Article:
Famous to generations as Prissy, the squeaky-voiced, scatter-brained maid to Scarlett O’Hara in the 1939 epic Gone With The Wind, actress Butterfly McQueen was the only child of a single-parent mother, trained as a nurse then as a dancer and became a successful Broadway actress before being critically acclaimed for bringing “artistic mayhem” to her portrayal of apparently simple-minded maids in a handful of films during the 1940s.
Behind the scenes, McQueen was pioneering in her refusal to agree to dialogue and scenes that were beyond humiliating in their representation of African Americans to a Hollywood audience. In one scene, she was asked to eat a watermelon and spit out the seeds. She refused. During a take of the birth scene in Gone With The Wind, Vivien Leigh slapped McQueen so hard she insisted on an apology and that the slap be mimed in future takes: “I was suffering the whole time,” she said. “I didn’t know that I’d have to be just a stupid little slave.”
Roles for African American actors followed rigid racial stereotypes and McQueen’s objections were not confined to onscreen adjustments. Off-set she lobbied with other black cast members against segregated toilets and complained at the inequitable treatment of black actors. McQueen was prevented from attending the premiere of Gone With The Wind because it was held at a ‘whites-only’ theatre.
McQueen continued to work in Hollywood for the next seven years, often typecast as a maid but injecting her unique brand of comedy and pathos into every part. Her film work included amongst others, The Woman (1939) and Mildred Pierce (1945); both roles went uncredited. In 1947, after playing a supporting role in Duel of the Sun (1946), she announced she would no longer accept the racially demeaning work that she described as “handkerchief head” roles.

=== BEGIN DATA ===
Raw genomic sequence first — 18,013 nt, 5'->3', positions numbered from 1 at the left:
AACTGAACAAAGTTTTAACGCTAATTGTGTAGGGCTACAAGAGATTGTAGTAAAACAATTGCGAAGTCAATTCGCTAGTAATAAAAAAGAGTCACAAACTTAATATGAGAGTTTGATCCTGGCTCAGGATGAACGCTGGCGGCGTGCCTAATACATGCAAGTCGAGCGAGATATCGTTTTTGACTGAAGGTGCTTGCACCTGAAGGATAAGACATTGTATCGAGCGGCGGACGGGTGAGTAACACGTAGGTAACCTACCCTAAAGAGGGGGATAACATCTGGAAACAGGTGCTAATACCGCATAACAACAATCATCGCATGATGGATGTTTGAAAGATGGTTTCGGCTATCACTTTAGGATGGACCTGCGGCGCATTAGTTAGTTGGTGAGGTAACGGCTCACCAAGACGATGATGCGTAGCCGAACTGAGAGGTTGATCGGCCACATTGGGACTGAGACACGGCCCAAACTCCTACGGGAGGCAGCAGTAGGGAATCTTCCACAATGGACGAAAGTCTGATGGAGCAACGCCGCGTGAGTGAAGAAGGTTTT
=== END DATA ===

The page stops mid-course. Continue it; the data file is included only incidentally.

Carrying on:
The offers dried up: “When I wouldn’t do Prissy over and over they wouldn’t give me any more work.” Unable to support herself as an actress, McQueen took numerous casual jobs including as a sales assistant at Macy’s toy department in New York, a cab dispatcher in the Bronx and a maid to a couple in Atlanta. Other than a part in the all-black film Killer Diller (1948), she had no movie offers for the next 20 years but was determined to stand by her principles: “I didn’t mind being funny, but I didn’t like being stupid.”
Occasional roles on stage, radio and television followed for a number of years and McQueen’s public profile faded. Whilst travelling to Tampa, Florida, then in her sixties, she passed through the Greyhound Bus Terminal in Washington DC, stopping briefly in the ladies’ lounge. She was instantly confronted by a security guard who took her for a pickpocket. His aggressive assault resulted in McQueen being thrown against a bench, cracking several ribs. She sued the bus line for $300,000 and after years of litigation, in 1980 she was awarded $60,000, saying: “It was absolutely the most embarrassing thing that ever happened to me.”
McQueen dedicated herself to social and education projects in Harlem during the 1970s and in 1975 at the age of 64, earned her degree from City College of New York. In 1978 she toured her one-woman show Butterfly McQueen and Friends and despite her insistence that “Show business is only my hobby, my main job is community work”, she received an Emmy in 1979 for her television role in The Seven Wishes of a Rich Kid.
Always on the lookout for good quality work, in 1986 McQueen was cast in what was to be her final film, Mosquito Coast, starring Harrison Ford. At the fiftieth anniversary of Gone With The Wind in 1989, McQueen found herself recast as a public treasure: “Everyone tells me I was a pioneer. Maybe I’ll only do one interview a year — what do you think? […] I don’t want to wear out my welcome.”
Thelma ‘Butterfly’ McQueen died aged 84 on 22nd December 1995 when a kerosene heater she was trying to light at her home burst into flames.
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